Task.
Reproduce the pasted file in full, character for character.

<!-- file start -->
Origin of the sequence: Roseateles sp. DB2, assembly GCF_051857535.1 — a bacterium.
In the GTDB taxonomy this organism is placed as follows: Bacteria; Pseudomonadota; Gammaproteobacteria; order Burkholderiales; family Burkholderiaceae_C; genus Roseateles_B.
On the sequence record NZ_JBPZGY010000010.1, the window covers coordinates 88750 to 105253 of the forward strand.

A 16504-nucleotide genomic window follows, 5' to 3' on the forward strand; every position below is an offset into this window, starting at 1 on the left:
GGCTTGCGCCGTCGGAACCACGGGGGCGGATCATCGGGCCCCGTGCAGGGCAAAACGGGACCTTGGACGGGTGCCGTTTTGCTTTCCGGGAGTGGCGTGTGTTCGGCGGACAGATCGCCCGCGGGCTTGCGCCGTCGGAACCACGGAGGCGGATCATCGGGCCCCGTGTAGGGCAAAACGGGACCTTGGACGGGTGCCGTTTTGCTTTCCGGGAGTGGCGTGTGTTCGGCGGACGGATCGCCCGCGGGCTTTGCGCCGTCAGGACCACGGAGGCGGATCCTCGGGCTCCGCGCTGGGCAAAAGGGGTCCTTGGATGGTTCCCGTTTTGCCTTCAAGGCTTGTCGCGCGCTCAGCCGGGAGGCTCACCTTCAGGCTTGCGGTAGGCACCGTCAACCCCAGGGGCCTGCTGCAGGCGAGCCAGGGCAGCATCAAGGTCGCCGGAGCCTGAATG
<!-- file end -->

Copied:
Origin of the sequence: Roseateles sp. DB2, assembly GCF_051857535.1 — a bacterium.
In the GTDB taxonomy this organism is placed as follows: Bacteria; Pseudomonadota; Gammaproteobacteria; order Burkholderiales; family Burkholderiaceae_C; genus Roseateles_B.
On the sequence record NZ_JBPZGY010000010.1, the window covers coordinates 88750 to 105253 of the forward strand.

A 16504-nucleotide genomic window follows, 5' to 3' on the forward strand; every position below is an offset into this window, starting at 1 on the left:
GGCTTGCGCCGTCGGAACCACGGGGGCGGATCATCGGGCCCCGTGCAGGGCAAAACGGGACCTTGGACGGGTGCCGTTTTGCTTTCCGGGAGTGGCGTGTGTTCGGCGGACAGATCGCCCGCGGGCTTGCGCCGTCGGAACCACGGAGGCGGATCATCGGGCCCCGTGTAGGGCAAAACGGGACCTTGGACGGGTGCCGTTTTGCTTTCCGGGAGTGGCGTGTGTTCGGCGGACGGATCGCCCGCGGGCTTTGCGCCGTCAGGACCACGGAGGCGGATCCTCGGGCTCCGCGCTGGGCAAAAGGGGTCCTTGGATGGTTCCCGTTTTGCCTTCAAGGCTTGTCGCGCGCTCAGCCGGGAGGCTCACCTTCAGGCTTGCGGTAGGCACCGTCAACCCCAGGGGCCTGCTGCAGGCGAGCCAGGGCAGCATCAAGGTCGCCGGAGCCTGAATG